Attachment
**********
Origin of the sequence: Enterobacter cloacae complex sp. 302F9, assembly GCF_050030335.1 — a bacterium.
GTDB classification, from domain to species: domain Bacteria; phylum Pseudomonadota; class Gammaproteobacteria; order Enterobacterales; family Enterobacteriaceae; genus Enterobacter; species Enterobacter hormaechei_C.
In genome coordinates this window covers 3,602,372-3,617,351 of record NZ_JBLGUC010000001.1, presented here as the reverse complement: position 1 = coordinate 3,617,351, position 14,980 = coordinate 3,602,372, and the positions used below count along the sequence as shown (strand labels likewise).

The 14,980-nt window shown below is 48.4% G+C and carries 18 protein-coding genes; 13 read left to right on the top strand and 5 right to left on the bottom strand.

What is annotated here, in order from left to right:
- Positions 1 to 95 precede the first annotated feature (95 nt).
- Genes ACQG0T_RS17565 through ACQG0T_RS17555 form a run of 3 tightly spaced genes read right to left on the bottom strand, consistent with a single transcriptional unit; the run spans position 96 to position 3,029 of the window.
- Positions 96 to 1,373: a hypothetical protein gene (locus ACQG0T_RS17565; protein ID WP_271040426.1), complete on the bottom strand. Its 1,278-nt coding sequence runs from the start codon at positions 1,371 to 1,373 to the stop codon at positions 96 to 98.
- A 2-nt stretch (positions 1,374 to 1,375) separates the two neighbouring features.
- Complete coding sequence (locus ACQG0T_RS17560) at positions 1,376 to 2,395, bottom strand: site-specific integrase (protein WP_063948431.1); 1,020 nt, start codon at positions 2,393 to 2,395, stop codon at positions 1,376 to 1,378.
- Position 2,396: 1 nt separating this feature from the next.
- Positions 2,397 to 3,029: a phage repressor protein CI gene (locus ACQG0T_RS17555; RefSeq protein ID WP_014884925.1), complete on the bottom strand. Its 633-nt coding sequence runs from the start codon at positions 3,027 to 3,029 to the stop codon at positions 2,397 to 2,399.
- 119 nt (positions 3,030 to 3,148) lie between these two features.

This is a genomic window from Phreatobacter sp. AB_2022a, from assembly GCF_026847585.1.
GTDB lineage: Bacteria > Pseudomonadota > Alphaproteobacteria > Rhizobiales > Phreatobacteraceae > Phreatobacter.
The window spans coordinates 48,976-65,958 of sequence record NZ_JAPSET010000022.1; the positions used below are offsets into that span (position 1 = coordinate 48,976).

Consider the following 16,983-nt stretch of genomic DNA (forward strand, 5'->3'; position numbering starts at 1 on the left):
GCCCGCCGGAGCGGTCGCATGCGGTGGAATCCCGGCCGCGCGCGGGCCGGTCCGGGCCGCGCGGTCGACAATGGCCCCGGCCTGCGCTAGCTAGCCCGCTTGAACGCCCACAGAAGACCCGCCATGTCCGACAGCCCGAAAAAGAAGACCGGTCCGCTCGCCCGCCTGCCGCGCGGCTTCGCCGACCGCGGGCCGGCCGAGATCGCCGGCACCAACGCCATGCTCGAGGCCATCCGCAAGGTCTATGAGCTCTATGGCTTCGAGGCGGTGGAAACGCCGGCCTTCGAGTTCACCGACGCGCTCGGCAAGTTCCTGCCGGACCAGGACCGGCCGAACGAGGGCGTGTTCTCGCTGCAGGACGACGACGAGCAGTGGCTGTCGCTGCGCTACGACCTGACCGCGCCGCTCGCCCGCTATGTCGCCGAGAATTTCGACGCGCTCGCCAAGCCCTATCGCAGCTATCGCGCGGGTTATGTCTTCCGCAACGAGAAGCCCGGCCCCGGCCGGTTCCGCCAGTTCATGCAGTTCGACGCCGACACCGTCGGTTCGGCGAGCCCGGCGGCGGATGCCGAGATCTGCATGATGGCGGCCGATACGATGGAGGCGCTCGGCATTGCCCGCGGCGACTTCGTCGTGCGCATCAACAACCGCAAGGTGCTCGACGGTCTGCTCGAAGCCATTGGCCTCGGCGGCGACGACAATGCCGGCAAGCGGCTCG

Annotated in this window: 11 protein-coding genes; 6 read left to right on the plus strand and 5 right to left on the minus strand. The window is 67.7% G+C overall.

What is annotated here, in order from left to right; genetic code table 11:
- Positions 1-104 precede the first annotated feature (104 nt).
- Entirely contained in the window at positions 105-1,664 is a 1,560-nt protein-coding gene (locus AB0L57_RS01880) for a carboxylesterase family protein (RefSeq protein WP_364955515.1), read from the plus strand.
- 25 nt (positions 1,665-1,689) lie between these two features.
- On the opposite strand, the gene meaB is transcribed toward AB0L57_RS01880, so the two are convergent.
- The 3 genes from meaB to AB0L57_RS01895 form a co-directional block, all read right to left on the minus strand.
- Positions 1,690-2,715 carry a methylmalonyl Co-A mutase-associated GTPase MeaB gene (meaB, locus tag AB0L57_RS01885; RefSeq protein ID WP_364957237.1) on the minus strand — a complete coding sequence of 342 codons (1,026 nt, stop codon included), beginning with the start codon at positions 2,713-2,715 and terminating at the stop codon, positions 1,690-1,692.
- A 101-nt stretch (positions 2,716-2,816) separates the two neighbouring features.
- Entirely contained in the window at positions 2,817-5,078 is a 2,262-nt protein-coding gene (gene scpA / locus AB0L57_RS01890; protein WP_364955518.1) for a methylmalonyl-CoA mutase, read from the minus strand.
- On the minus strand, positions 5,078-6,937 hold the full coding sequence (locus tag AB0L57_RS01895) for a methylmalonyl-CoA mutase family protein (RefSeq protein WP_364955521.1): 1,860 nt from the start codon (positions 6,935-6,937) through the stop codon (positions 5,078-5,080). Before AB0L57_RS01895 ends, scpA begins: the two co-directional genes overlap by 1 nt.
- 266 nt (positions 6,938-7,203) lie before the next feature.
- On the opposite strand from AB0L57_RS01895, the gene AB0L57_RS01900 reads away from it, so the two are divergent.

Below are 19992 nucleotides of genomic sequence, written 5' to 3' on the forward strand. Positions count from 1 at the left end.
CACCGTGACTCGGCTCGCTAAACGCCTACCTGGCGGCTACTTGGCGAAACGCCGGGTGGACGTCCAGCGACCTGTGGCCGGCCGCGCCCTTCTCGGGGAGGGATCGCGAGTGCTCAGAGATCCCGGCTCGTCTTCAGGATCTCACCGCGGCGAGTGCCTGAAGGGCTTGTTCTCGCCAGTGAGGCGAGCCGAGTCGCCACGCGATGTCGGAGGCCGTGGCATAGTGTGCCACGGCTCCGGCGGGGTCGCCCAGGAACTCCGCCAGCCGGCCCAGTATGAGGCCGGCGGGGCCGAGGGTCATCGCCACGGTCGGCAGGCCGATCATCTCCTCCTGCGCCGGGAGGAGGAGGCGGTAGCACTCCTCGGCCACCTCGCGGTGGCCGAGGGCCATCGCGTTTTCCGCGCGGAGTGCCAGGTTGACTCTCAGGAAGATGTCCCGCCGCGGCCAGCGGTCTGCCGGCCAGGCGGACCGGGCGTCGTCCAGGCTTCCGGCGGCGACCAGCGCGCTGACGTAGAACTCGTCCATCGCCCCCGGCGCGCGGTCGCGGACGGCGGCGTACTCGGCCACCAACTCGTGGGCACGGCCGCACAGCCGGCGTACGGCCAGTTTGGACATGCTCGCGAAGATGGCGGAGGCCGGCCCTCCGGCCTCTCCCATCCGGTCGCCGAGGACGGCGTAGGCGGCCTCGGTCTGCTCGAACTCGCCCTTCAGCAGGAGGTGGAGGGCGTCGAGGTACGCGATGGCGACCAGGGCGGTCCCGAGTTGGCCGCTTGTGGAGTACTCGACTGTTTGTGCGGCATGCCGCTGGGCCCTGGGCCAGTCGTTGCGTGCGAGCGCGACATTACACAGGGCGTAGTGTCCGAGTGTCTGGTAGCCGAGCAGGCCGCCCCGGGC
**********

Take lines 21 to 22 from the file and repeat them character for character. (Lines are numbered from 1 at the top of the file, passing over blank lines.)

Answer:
- Positions 1-104 precede the first annotated feature (104 nt).
- Entirely contained in the window at positions 105-1,664 is a 1,560-nt protein-coding gene (locus AB0L57_RS01880) for a carboxylesterase family protein (RefSeq protein WP_364955515.1), read from the plus strand.